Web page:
There has been a sizeable amount of press, particularly coming out of the United Kingdom, on the legal aspects of sexting and what could or would happen to adolescents if they are caught sexting, either sending images or receiving images.
Around July 22, 2014, BBC news was full of articles relating to a case of two teens in a relationship who were questioned about an image of breasts that one teen voluntarily sent to the other. After the couple broke up, the image was sent to friends of the boy. After the UK police questioned the two teens, it was deemed that they had distributed an indecent image of a child. Similar to some parts of the United States, this offense is punishable by law including a requirement to register as a sex offender. (www.bbc.com/news/uk-england-nottinghamshire-28425771?print=true).
That same week, a case in Manassas, Virginia made headlines. In this case, a 17 year old teenager sent nude pictures of himself to his 15 year old girlfriend. This case made waves not only because he is now facing felony charges for manufacturing and possessing child pornography, but for how the case has been handled by the police. The prosecutors wanted to take photos of the suspects aroused penis in order to compare it to the images that were sent and now considered evidence. This desire to photograph the 17 year old boy’s penis for a legal case, even against his will, obviously engendered a bit of outrage. (www.bbc.com/news/blog-echochambers-28255255?print=true).
Though we know that not all teens engage in sexting behavior and for those who do, the threat of legal action does not truly affect their behavior; those teens that do sext can face serious consequences if they are caught. The case law has been expanding on this topic as well. When teens are prosecuted for sexting, charges are often brought upon both the creator of the image and the person the image was sent to. In these cases we are talking about consensual sexting and not cases where someone is having pictures taken against their will. In 2010, Miller v Mitchell (http://sites.duke.edu/writing101zob/miller-v-mitchell/) became the first case in federal appeals court relating to these charges. This case originated from a discovery of sexted images in a school in Pennsylvania. In this case, the prosecutor gave the girls who were the subjects of the photos the option to take an education course. If they did not take the course, they were threatened with prosecution for child pornography offenses and sex offender registry.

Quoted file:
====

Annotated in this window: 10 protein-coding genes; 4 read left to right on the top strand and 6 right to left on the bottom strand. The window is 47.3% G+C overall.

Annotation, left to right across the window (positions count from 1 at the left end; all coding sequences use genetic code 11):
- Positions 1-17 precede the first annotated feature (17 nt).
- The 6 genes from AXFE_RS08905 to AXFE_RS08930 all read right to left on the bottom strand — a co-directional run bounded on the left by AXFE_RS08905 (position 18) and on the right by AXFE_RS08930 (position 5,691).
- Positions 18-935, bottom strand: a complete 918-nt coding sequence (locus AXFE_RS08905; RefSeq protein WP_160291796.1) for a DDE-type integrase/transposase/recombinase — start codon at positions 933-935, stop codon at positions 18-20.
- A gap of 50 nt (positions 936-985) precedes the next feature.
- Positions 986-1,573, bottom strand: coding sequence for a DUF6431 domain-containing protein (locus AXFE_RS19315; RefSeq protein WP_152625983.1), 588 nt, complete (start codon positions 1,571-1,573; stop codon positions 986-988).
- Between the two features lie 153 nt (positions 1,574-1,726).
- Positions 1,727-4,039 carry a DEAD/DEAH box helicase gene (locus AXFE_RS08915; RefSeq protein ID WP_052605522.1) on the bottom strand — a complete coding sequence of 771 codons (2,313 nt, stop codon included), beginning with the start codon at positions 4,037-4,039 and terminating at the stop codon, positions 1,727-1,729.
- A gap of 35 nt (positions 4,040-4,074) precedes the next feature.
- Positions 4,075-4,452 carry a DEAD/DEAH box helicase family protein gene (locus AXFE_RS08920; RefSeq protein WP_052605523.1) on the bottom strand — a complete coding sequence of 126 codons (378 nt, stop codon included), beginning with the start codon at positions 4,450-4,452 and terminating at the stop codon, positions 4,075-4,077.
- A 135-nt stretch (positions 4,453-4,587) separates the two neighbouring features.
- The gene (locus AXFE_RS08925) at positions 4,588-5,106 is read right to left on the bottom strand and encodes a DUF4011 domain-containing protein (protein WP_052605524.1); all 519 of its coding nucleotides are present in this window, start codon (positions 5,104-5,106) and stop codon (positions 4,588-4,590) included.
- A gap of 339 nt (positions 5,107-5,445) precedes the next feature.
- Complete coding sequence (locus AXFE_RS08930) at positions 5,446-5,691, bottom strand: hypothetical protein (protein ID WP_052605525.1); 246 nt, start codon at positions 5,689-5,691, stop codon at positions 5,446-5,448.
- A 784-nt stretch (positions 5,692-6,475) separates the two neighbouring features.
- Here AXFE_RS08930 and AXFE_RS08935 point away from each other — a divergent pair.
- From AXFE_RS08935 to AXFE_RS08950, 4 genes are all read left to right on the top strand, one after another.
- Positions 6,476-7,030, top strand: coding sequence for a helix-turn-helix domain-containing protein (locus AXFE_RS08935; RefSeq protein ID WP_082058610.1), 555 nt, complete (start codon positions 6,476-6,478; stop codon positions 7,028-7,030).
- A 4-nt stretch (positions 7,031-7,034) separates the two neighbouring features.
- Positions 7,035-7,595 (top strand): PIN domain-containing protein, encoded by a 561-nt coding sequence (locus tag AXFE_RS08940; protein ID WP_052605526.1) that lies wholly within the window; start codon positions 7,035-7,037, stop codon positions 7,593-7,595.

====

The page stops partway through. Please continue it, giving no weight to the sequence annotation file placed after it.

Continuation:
The court ruled that “appearing in the photograph provides no evidence as to whether that person possessed or transmitted the photo.” This was a legal step for protecting the “victims” of sexting from prosecution. It should be noted, that this case only speaks to the person who is in the image, not those teens who might have been sent the image by a girlfriend or boyfriend.
The large number of sexting cases hitting the news last week struck me as a great deal of the clinical work that I engage in involves child pornography offenders. It is hard not to make some sort of comparison between the cases I work with and cases of teen sexting. Child pornography laws were developed to protect children. They are necessary laws. Having viewed images of child sexual assault for court testimony, I truly understand that these images depict sexual abuse of minors. They are images that, once seen, cannot be unseen and stay with you. There is a sharp contrast between these images and the sexual images that a teenage boy or girl voluntarily takes and sends to their relationship partner.
I recently came across a presentation online that posed some thoughtful questions about child pornography vs. sexting (http://prezi.com/qazypx0fkfo0/sexting-as-child-pornography/). It suggested that when looking at the issue of sexting, we need to take into account several factors. First, is it consensual? This would imply a difference in both motive and consequences between sexual images sent between two teens in a consensual sexual relationship and sexual images that are shared with friends or online without the consent of the sending party. This tends to happen when the parties in the relationship break up. It also suggests that we look at the circumstances of the sexting. Again, suggesting that there is a difference between sexting among teens in a consensual sexual relationship and sending sexual imagery to an online stranger, due to coercion or other factors that do not involve consent. Finally, should we be looking at sexting from a teenage perspective? Research previously discussed on this blog shows that teens have different views on sexting and they do not necessarily match the views of adults or the law. Some scholars suggest that sexting is digital sexual expression, high tech flirting or a modern day spin the bottle (Karaian, L. (2012). Lolita speaks: “Sexting”, teenage girls and the law. Crime Media, Culture, 2012, 8: 57).
The purpose of this blog is not to take a position for or against the prosecution of minors for sexting but to make us think about the best way to deal with this phenomenon in teens. Does the threat of prosecution do anything to deter a behavior that is a cultural norm? Does punishment for sexting do more harm than good? Do we, digital immigrants, truly not understand the culture of digital natives? What might be better and more productive ways to address the issue of sexting in teens?